The Washington PostDemocracy Dies in Darkness

A group of crypto enthusiasts lost out on the auction to buy a rare copy of the U.S. Constitution

The group said it raised more than $40 million to bid on one of 13 remaining copies of the document’s first printing

Ella Hall, a specialist in Books and Manuscripts at Sotheby's, holds a 1787 printed copy of the U.S. Constitution that was auctioned Thursday. (Richard Drew/AP)

A group of crypto enthusiasts were unsuccessful in their attempt to buy a historic copy of the U.S. Constitution after raising millions from investors who jumped on board.

The group, called ConstitutionDAO, raised the equivalent of more than $40 million to purchase the document, which Sotheby’s said is one of 13 copies of the first printing of the Constitution. But the group confirmed it did not have the winning bid in a message to members Thursday evening.

“While this wasn’t the outcome we hoped for, we still made history tonight with ConstitutionDAO,” a message from the group organizers said. “We are so incredibly grateful to have done this together with you all and are still in shock that we even got this far.”

In a tweet, Sotheby’s said the document sold for $43.2 million. The buyer is unknown.

More than 17,000 people donated to the DAO group to buy the document, using a cryptocurrency called Ether. In exchange, they would have received governance tokens — or, essentially, a way to vote on where and how the copy of the Constitution should be displayed. On its website, the group said it ideally wanted to find a partner that would display the document free to the public.

“I thought the idea of ‘for the people’ to be bought by the people was kind of funny, and also pretty historic,” said Christian Tirone, a filmmaker and 3-D artist who donated to the project.

A group of crypto investors is trying to buy a rare copy of the U.S. Constitution

The project seemed to be a way not only to make the Constitution more accessible, but also to garner interest and excitement about cryptocurrency and its stated decentralized ideals. A DAO, or decentralized autonomous organization, is a self-governance structure pioneered by crypto users to pursue a project and allow participants to vote on major decisions.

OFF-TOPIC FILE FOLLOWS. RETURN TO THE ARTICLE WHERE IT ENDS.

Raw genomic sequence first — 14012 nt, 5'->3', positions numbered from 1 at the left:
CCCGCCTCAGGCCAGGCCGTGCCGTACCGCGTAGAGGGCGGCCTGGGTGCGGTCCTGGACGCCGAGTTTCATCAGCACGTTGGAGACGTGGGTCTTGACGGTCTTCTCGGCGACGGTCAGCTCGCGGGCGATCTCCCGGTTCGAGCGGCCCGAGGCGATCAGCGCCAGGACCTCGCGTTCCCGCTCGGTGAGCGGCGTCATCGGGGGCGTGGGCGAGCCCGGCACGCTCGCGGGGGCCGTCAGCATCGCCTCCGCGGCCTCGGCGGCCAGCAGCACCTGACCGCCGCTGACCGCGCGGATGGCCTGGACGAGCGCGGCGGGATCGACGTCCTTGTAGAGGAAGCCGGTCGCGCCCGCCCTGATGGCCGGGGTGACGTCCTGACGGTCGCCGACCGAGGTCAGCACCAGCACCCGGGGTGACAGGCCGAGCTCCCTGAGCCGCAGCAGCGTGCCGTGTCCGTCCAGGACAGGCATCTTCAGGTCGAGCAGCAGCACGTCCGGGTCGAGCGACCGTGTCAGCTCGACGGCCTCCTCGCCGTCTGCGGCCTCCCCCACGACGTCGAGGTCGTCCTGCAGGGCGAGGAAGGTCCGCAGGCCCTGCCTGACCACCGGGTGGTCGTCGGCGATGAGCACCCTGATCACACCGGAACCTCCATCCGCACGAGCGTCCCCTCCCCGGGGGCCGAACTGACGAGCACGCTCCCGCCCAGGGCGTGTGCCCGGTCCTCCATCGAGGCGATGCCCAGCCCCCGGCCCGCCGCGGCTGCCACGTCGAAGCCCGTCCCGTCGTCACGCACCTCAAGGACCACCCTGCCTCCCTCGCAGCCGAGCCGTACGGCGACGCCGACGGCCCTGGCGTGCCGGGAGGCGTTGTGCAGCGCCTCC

“We have educated an entire cohort of people around the world — from museum curators and art directors to our grandmothers,” the DAO message said.

In a chatroom on the messaging service Discord, more than 18,600 people joined to discuss the upcoming auction earlier on Thursday and send memes back and forth. One user, altryne, made a website compiling messages from members around the world, including thoughts like, “Small amount but we must all do our part. We the People.”

During the auction, crypto enthusiasts took over the live chat on Sotheby’s YouTube stream. “When is the constitution!?!?” one user asked. After the results were announced, they commiserated together on Discord.

As expected, the Discord contains many jokes about the Nicholas Cage movie “National Treasure,” in which the action star stole the Declaration of Independence.

“After [we buy the Constitution], are we going to need to protect it from nic cage theft attempts?” one user, austonst, asked earlier Thursday.

Though Sotheby’s would not have accepted cryptocurrency payment for the Constitution, the auction house did accept bids in Ether for the first time during an auction earlier in the evening for two pieces by the artist Banksy.

The Constitution project has brought in some members who have been curious about DAOs. One, Luke Adler, said he heard about the effort on Twitter and it seemed like an approachable way to dip a toe in the DAO water.

“I wanted a say in what happens to the document if the group was successful,” he said. “My contribution will give me that vote.”

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The project hits on some familiar community aspects of the Internet, where people want to come together and have fun — anyone remember Boaty McBoatface? — said Anil Dash, chief executive of Internet company Glitch and an angel investor.

But ultimately, he said he believes it was simply a stunt designed to attract attention and legitimacy to the crypto and DAO communities — as well as to laugh at memes.

“There’s a lot of sincere desire to be taken seriously,” he said.